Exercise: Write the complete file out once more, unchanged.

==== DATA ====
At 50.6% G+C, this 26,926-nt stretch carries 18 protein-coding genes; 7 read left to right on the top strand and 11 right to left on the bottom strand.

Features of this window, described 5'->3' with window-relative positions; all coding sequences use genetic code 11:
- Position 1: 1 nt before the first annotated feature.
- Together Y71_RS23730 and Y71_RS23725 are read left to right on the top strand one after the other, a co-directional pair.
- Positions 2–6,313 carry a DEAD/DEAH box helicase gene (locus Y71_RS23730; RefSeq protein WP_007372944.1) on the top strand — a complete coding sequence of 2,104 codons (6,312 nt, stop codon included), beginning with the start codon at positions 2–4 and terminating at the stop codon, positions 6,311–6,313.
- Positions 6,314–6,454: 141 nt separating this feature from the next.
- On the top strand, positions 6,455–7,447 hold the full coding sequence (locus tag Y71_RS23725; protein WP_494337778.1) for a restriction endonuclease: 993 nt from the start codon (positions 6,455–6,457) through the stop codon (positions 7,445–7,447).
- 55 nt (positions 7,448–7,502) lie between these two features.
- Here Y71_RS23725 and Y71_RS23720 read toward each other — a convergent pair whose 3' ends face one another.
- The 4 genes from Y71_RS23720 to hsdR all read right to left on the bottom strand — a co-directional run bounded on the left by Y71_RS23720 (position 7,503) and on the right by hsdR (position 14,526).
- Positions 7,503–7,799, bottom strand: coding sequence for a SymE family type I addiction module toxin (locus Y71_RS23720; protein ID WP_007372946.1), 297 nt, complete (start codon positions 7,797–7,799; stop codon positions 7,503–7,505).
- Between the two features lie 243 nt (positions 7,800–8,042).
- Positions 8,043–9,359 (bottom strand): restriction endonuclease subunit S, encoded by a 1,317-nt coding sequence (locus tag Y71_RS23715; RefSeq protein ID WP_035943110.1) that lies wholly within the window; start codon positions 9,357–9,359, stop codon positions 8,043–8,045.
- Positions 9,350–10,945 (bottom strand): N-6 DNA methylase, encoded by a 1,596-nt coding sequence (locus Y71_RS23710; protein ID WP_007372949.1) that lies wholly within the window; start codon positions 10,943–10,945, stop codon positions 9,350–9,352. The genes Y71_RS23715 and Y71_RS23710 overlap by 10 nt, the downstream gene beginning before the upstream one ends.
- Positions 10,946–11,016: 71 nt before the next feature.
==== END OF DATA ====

At 50.6% G+C, this 26,926-nt stretch carries 18 protein-coding genes; 7 read left to right on the top strand and 11 right to left on the bottom strand.

Features of this window, described 5'->3' with window-relative positions; all coding sequences use genetic code 11:
- Position 1: 1 nt before the first annotated feature.
- Together Y71_RS23730 and Y71_RS23725 are read left to right on the top strand one after the other, a co-directional pair.
- Positions 2–6,313 carry a DEAD/DEAH box helicase gene (locus Y71_RS23730; RefSeq protein WP_007372944.1) on the top strand — a complete coding sequence of 2,104 codons (6,312 nt, stop codon included), beginning with the start codon at positions 2–4 and terminating at the stop codon, positions 6,311–6,313.
- Positions 6,314–6,454: 141 nt separating this feature from the next.
- On the top strand, positions 6,455–7,447 hold the full coding sequence (locus tag Y71_RS23725; protein WP_494337778.1) for a restriction endonuclease: 993 nt from the start codon (positions 6,455–6,457) through the stop codon (positions 7,445–7,447).
- 55 nt (positions 7,448–7,502) lie between these two features.
- Here Y71_RS23725 and Y71_RS23720 read toward each other — a convergent pair whose 3' ends face one another.
- The 4 genes from Y71_RS23720 to hsdR all read right to left on the bottom strand — a co-directional run bounded on the left by Y71_RS23720 (position 7,503) and on the right by hsdR (position 14,526).
- Positions 7,503–7,799, bottom strand: coding sequence for a SymE family type I addiction module toxin (locus Y71_RS23720; protein ID WP_007372946.1), 297 nt, complete (start codon positions 7,797–7,799; stop codon positions 7,503–7,505).
- Between the two features lie 243 nt (positions 7,800–8,042).
- Positions 8,043–9,359 (bottom strand): restriction endonuclease subunit S, encoded by a 1,317-nt coding sequence (locus tag Y71_RS23715; RefSeq protein ID WP_035943110.1) that lies wholly within the window; start codon positions 9,357–9,359, stop codon positions 8,043–8,045.
- Positions 9,350–10,945 (bottom strand): N-6 DNA methylase, encoded by a 1,596-nt coding sequence (locus Y71_RS23710; protein ID WP_007372949.1) that lies wholly within the window; start codon positions 10,943–10,945, stop codon positions 9,350–9,352. The genes Y71_RS23715 and Y71_RS23710 overlap by 10 nt, the downstream gene beginning before the upstream one ends.
- Positions 10,946–11,016: 71 nt before the next feature.